Card #30 - Happy Felsch
Oscar Felsch made his debut with the White Sox on April 14, 1915. By the following season, Happy ascended into the upper echelon of American League hitters and finished in the top ten of most major batting categories until the end of his career.
Felsch missed a great deal of the 1918 season, due to military service, but was right back among the league leaders in 1919. In addition to being a threat at the plate, Oscar was regarded as one of the elite fielders in the AL, and led the American League in putouts and assists in 1919.
The once promising Hall of Fame career fell by the wayside, when Happy agreed to accept $5,000 for his part in throwing the 1919 World Series against the Cincinnati Reds. The act had a profound effect on both clubs, as each struggled in the mid twenties through the mid thirties. After the 1920 season, Oscar was banned from organized baseball for life, along with seven of his alleged co-conspirators. It should be important to note that these eight men were banned from baseball despite being acquitted of wrongdoing in a court of law.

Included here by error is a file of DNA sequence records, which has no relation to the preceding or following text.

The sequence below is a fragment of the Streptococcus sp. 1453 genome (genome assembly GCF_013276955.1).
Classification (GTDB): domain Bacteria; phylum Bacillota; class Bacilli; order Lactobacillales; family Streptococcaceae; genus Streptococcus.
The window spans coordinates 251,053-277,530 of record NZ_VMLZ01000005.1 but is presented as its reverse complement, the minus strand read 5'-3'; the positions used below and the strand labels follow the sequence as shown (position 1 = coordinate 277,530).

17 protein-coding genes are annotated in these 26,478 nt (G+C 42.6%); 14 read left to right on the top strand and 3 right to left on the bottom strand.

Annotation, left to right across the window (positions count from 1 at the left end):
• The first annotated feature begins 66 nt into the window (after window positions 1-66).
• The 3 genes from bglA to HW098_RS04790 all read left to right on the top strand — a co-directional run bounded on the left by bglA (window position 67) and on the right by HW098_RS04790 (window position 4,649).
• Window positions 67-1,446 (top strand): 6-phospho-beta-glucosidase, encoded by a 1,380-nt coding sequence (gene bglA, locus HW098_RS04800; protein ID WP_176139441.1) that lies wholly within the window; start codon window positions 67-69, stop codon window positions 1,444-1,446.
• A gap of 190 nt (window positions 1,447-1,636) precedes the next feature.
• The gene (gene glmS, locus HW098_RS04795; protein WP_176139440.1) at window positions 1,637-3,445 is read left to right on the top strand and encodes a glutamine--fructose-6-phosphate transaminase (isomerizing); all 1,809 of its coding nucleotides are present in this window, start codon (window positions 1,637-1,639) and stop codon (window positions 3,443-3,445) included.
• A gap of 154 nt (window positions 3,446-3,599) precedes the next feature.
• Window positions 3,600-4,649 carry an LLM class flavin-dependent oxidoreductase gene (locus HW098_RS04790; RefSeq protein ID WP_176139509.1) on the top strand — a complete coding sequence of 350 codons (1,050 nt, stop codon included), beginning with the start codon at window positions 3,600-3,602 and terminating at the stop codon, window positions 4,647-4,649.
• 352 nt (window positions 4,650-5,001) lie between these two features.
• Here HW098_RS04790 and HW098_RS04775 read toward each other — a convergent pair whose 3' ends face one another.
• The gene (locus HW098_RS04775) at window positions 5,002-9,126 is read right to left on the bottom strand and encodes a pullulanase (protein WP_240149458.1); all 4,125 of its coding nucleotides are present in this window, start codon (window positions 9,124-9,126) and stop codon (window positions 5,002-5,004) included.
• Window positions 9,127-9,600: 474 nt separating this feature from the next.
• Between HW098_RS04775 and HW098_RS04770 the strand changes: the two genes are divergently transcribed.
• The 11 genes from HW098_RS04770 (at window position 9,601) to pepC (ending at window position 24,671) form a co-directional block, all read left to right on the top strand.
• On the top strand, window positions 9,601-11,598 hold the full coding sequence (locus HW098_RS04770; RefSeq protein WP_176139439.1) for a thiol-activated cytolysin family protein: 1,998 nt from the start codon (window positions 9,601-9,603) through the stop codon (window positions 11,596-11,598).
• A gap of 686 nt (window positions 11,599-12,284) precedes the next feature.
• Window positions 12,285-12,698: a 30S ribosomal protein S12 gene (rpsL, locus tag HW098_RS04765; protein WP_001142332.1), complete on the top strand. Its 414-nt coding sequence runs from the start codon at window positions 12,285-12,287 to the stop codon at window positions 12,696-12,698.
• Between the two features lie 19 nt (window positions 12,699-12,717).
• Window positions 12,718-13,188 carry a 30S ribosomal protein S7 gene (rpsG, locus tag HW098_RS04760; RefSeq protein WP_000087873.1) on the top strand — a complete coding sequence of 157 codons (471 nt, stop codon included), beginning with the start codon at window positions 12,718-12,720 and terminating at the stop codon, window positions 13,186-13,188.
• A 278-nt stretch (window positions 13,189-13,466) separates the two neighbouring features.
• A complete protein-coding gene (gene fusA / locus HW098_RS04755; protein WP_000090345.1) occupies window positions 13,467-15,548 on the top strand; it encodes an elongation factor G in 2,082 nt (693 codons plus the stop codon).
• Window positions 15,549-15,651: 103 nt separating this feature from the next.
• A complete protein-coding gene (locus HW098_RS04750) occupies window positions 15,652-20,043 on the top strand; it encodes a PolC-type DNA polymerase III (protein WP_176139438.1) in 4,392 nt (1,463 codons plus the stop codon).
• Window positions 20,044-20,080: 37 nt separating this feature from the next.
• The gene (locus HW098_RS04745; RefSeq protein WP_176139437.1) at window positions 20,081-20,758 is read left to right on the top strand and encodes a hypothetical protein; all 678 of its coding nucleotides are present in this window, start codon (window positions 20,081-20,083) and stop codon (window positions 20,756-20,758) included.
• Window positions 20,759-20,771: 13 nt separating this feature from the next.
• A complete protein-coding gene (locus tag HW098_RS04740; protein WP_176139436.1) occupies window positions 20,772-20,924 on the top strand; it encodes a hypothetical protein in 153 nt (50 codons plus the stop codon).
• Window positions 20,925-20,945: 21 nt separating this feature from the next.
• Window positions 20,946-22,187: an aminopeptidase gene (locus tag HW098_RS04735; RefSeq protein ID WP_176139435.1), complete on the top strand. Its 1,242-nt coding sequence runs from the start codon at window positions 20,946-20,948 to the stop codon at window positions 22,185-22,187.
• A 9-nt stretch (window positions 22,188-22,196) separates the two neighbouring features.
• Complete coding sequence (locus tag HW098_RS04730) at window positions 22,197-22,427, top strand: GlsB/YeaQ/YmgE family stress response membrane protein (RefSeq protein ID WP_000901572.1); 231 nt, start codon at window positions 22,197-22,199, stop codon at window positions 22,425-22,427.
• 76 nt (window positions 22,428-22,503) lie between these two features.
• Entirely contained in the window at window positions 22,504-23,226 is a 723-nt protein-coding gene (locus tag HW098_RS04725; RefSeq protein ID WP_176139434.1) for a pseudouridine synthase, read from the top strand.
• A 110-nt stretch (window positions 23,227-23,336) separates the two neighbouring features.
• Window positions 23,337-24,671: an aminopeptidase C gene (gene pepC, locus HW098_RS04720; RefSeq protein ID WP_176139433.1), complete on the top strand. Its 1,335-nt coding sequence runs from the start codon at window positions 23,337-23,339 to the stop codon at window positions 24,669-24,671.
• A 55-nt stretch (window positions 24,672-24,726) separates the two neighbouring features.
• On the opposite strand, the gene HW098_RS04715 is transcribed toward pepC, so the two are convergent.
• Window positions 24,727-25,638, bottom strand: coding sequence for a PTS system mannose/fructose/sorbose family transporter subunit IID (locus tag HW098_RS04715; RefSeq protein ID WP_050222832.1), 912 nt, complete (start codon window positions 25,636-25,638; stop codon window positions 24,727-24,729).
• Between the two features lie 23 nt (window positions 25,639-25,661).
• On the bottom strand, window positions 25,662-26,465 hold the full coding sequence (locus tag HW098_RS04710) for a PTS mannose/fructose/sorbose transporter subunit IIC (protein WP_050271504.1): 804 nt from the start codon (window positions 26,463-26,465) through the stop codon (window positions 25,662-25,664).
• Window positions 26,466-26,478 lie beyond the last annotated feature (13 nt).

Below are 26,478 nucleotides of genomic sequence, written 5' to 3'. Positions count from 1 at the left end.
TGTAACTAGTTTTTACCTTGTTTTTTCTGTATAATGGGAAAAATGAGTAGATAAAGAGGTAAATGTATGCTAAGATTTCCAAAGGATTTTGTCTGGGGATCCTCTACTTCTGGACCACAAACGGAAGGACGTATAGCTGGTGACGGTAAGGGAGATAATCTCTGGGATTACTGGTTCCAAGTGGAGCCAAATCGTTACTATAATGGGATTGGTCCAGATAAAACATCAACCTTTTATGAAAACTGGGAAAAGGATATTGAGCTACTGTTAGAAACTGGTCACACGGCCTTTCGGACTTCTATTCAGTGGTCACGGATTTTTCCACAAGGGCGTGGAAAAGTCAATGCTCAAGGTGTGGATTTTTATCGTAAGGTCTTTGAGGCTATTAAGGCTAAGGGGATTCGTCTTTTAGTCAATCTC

In recent years, evidence has emerged that the 1919 World Series was not the only one thrown. In affidavits produced during the Black Sox trial, it is stated that the idea to throw the 1919 World Series came from knowledge that the previous year's World Series was fixed.
If Oscar "Happy" Felsch has any positive legacy, it is that his actions led to the game being cleaned up from gambling. It is debatable how well Happy would have done past 1920, but with the dead ball era waning at the end of his career, it may have been something special.